The state of North Carolina filed an appeal Friday to a judge's ruling that license plates with the words "Choose Life" on them are unconstitutional because the state does not offer an alternative for supporters of abortion rights.
A high-profile appeal for help from the public to solve a child pornography case led to an arrest of one suspect in Los Angeles, U.S. Immigration and Customs Enforcement announced.
A custody battle involving the "best interests" of a 3-year-old Cherokee girl will be taken up by the U.S. Supreme Court, an issue spanning the rights of adoptive parents and the desire to preserve Native American families within tribes.
The Food and Drug Administration proposed two new rules Friday that it estimates could eliminate up to 1.25 million foodborne illnesses each year from such pathogens as Salmonella, Listeria and E. Coli. The new regulations are part of the 2011 Food Safety Modernization Act, which aims to make the agency more proactive at preventing outbreaks. Each year one out of every six Americans gets sick from foodborne illnesses, according to estimates by the Centers for Disease Control and Prevention. Roughly 128,000 people are hospitalized and 3,000 die.
A Massachusetts pharmacy linked to a meningitis outbreak says its cleaning contractor should share blame for the apparent mishap that left dozens dead nationwide.
Most of us are familiar with the dangers of drunken driving, but drowsy driving can be just as deadly. Studies estimate 15% to 33% of fatal crashes involve tired drivers, according to a new report from the Centers for Disease Control and Prevention.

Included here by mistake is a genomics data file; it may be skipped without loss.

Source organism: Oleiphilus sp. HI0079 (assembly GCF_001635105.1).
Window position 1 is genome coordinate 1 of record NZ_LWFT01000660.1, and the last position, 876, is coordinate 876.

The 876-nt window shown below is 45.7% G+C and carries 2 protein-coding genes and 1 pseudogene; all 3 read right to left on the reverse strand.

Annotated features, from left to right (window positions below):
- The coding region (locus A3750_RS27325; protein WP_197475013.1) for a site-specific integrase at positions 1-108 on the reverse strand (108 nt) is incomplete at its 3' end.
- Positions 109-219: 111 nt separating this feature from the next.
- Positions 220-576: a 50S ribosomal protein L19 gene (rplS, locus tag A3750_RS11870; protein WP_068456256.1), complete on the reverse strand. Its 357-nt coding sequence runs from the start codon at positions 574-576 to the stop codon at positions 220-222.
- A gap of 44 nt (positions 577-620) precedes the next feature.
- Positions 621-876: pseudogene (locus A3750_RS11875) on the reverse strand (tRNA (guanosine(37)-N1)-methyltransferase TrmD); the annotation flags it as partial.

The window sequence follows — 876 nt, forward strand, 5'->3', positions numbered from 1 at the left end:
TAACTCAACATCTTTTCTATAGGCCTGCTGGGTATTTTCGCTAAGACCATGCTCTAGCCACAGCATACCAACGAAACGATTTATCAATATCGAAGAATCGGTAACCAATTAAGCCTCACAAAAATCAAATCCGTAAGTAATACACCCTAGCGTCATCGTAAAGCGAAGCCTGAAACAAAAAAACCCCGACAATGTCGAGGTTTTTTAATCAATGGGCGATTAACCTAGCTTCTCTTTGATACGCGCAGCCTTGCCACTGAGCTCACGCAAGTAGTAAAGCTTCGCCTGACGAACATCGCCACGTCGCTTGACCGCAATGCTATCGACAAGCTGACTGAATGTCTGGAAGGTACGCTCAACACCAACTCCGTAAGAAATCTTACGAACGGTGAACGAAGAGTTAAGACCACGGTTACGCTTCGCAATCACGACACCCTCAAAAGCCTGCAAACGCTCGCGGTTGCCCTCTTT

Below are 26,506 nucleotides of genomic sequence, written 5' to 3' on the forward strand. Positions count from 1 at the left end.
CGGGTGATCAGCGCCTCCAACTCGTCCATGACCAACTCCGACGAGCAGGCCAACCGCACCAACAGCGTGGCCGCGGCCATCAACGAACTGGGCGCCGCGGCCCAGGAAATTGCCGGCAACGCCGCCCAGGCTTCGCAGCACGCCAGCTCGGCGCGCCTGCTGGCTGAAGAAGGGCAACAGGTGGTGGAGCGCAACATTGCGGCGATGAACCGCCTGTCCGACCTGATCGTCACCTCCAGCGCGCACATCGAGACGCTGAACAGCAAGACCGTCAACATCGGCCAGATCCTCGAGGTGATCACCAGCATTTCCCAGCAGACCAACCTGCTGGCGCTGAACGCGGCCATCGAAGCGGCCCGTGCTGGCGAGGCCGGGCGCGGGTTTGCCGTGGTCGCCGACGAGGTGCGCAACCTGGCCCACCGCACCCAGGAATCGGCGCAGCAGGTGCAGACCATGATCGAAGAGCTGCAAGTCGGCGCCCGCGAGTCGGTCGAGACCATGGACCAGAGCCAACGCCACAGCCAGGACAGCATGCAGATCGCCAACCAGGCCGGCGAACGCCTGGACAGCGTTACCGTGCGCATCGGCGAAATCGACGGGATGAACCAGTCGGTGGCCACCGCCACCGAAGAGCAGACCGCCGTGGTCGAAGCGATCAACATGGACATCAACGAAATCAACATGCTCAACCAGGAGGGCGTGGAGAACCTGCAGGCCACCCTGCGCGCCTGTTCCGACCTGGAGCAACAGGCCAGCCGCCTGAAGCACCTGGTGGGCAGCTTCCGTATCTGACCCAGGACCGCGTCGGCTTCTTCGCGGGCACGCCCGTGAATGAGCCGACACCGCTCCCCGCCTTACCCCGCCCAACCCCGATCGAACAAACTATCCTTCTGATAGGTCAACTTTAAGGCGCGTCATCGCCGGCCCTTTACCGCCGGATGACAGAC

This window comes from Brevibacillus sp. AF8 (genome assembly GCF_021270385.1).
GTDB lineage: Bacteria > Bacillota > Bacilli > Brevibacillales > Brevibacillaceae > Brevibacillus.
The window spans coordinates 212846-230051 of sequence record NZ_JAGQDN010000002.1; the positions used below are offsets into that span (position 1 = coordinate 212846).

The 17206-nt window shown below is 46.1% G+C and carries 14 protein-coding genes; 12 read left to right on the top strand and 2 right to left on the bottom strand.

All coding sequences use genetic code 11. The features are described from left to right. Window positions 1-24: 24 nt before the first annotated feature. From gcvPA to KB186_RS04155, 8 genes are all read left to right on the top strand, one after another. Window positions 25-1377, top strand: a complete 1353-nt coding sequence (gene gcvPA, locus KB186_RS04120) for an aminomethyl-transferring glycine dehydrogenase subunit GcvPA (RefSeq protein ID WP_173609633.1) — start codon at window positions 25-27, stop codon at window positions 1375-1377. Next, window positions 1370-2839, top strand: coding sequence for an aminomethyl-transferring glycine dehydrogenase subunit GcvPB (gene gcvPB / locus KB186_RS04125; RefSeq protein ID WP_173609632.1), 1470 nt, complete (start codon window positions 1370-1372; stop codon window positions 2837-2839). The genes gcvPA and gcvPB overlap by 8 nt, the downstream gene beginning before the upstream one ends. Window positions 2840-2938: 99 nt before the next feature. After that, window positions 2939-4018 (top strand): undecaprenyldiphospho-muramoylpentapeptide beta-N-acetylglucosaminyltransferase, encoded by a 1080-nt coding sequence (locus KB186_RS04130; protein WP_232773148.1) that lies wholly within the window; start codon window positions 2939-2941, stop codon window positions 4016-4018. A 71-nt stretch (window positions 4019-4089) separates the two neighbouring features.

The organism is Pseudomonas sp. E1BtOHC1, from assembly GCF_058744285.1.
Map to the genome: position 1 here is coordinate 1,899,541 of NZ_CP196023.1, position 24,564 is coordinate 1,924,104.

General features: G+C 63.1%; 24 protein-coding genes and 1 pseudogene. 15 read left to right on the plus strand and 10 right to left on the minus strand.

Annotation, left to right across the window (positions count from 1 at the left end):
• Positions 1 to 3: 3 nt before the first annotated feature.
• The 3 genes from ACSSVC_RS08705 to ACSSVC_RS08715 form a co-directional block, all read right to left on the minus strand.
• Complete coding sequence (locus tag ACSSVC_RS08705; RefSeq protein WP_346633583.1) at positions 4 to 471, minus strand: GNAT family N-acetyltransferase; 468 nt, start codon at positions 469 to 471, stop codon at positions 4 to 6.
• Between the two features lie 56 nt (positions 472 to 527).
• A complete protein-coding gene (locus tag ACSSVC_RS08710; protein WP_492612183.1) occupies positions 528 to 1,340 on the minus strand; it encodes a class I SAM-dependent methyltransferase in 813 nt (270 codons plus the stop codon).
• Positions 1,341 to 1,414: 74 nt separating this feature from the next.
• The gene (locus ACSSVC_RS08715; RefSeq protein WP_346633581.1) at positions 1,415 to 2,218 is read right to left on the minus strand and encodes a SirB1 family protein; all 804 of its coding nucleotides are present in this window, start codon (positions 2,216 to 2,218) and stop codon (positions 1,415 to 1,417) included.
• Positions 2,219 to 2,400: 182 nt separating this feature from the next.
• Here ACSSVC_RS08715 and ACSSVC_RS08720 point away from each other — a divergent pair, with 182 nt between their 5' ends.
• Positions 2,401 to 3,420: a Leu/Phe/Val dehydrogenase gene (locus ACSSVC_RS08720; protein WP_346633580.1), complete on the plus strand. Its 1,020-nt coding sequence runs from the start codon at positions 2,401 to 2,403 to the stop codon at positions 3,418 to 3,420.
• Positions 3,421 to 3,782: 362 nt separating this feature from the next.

Some 50 million Americans still lack health insurance. That will change for the greater majority when the Affordable Health Care Act, or Obamacare, as it's more commonly known, rolls out over the next couple of years.
Who in Congress doesn't want to pass a bill that helps protect women against acts of violence? No one, of course. But the Violence Against Women Act, first passed in 1994 and reauthorized previously without fanfare, hit a snag this time around. The hiccup in the bill involved groups of vulnerable people: Native Americans, immigrants and those who are lesbian, gay, bisexual and transgender, or LGBT. That's the reason there was no consensus over a law that primarily provides support for organizations that serve domestic violence victims, said Rep. Gwen Moore, D-Wisconsin, herself a rape victim.
Just hours after taking office, the new House of Representatives reinstated a team of ethics investigators that had faced what seemed like a certain death due to lawmakers' inaction. Overshadowed by the recent fiscal cliff hubbub, lawmakers from the last session had neglected to decide whether or not to renew the Office of Congressional Ethics. Last week, CNN reported on the concerns among public interests groups that lawmakers were purposely trying to kill the OCE through their inaction to avoid future ethics investigations.
A new poll shows neither Republicans nor Democrats in Congress weathered the fiscal cliff showdown well, and Americans' views on the agreement are sharply divided along political lines.
The White House has told some senior members of Congress to expect President Obama to nominate Chuck Hagel as Secretary of Defense, according to a knowledgeable source. Another source with knowledge of the nomination called it "locked down."
Former members of Congress and foreign policy professionals are coming to the defense of former Republican Sen. Chuck Hagel, who's expected to be tapped as the nominee for Defense Secretary. Known as the Bipartisan Group, they have letters published in several publications defending Hagel, who has come under harsh criticism from some members of Congress and conservative activists over past positions not supporting sanctions against Iran and what some of them consider a dovish defense point of view. Also some pro-Israel lobbyists believe he has not been supportive enough of the Jewish state. Hagel also opposed the surge of troops in Iraq pushed by the Bush administration.